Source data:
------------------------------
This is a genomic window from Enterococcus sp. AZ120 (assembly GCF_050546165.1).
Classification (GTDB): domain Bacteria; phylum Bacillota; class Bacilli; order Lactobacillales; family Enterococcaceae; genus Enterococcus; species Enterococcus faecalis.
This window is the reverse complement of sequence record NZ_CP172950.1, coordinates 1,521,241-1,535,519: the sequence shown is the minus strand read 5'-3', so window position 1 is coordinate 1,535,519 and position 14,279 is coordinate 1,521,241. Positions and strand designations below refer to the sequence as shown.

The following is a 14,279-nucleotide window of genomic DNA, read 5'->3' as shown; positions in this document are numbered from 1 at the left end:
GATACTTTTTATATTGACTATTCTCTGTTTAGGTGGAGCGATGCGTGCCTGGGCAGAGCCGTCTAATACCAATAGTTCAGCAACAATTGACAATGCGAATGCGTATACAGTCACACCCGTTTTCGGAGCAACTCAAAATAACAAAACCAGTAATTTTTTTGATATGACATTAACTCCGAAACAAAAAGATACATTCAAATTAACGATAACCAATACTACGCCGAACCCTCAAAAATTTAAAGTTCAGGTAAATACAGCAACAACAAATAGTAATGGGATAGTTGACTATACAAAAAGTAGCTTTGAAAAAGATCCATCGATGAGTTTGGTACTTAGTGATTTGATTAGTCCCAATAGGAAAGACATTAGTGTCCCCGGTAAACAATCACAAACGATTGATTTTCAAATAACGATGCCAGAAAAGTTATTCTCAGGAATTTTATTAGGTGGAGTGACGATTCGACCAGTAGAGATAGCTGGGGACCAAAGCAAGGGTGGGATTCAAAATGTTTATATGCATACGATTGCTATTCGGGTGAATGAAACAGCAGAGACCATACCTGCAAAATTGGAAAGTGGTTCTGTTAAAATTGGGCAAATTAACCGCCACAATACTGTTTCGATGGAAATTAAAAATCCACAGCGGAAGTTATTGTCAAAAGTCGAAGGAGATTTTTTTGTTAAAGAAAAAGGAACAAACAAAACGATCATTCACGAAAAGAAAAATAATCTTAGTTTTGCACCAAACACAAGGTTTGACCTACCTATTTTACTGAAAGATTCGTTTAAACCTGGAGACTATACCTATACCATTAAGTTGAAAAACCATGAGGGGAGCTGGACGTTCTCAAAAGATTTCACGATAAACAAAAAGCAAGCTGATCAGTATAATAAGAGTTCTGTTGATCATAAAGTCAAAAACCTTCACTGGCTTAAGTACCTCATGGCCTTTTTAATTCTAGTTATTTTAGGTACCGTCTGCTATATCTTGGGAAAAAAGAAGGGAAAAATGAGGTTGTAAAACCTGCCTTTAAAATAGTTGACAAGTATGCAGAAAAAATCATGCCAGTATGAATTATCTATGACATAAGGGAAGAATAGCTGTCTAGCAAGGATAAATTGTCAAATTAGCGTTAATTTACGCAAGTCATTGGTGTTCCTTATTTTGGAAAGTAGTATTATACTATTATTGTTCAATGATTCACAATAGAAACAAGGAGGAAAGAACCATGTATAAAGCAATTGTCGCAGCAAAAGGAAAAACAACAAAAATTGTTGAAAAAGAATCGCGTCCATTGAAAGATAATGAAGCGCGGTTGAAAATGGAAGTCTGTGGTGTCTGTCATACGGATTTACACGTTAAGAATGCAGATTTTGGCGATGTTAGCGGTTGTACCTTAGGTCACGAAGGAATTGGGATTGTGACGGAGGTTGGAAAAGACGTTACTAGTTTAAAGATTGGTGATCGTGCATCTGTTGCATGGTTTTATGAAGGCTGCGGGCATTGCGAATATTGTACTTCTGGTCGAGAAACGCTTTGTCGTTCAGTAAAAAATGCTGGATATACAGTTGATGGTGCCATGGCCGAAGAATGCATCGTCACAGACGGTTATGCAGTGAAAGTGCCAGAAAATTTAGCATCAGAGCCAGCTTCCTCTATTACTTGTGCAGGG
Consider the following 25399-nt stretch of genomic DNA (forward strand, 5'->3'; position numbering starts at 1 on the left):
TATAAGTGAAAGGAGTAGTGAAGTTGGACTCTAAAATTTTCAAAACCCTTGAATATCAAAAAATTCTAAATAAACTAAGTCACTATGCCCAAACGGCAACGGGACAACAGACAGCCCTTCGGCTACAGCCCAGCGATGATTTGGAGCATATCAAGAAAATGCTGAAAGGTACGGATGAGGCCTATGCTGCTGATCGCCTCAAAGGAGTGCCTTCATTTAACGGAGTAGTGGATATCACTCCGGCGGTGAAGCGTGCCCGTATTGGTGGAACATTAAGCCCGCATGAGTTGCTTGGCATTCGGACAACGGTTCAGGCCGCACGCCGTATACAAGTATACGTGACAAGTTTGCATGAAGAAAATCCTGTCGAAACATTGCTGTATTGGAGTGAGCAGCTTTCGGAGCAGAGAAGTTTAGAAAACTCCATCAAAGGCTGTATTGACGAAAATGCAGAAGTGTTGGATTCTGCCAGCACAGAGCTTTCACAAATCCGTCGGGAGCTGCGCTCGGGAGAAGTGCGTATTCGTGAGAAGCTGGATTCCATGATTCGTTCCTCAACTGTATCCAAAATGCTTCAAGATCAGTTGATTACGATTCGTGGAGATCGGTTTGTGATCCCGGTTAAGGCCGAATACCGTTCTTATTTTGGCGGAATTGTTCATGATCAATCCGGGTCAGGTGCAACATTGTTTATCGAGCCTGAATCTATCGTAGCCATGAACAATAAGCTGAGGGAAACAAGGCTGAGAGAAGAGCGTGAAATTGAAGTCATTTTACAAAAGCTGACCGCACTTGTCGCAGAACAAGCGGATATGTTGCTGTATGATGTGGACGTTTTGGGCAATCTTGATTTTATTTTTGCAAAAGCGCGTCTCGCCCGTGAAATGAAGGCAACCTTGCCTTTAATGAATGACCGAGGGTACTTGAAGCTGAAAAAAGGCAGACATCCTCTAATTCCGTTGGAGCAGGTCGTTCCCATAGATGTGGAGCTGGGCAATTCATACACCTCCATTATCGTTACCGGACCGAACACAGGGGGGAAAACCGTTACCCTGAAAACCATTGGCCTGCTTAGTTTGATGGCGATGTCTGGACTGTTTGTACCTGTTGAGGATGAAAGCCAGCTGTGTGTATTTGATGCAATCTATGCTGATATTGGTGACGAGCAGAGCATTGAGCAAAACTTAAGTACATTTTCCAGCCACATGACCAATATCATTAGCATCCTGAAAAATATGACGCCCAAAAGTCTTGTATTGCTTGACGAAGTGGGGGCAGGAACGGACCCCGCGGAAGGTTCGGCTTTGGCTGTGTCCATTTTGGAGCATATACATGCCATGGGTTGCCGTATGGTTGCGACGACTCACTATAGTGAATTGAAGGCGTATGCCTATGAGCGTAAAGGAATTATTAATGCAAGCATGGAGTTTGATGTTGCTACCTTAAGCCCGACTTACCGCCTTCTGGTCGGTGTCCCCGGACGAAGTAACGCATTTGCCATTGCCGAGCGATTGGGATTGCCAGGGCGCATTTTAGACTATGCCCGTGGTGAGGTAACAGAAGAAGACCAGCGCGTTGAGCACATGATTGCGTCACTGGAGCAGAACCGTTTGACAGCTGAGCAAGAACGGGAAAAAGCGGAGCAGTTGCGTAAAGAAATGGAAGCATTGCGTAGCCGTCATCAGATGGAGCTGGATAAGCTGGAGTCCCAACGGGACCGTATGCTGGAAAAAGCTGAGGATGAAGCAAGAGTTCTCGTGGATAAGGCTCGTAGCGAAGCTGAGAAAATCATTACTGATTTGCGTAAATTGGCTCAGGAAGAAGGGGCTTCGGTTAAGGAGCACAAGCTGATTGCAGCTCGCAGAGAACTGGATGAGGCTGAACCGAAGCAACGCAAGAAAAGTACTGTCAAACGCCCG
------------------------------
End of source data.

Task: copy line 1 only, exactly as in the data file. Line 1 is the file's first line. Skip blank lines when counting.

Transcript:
This is a genomic window from Enterococcus sp. AZ120 (assembly GCF_050546165.1).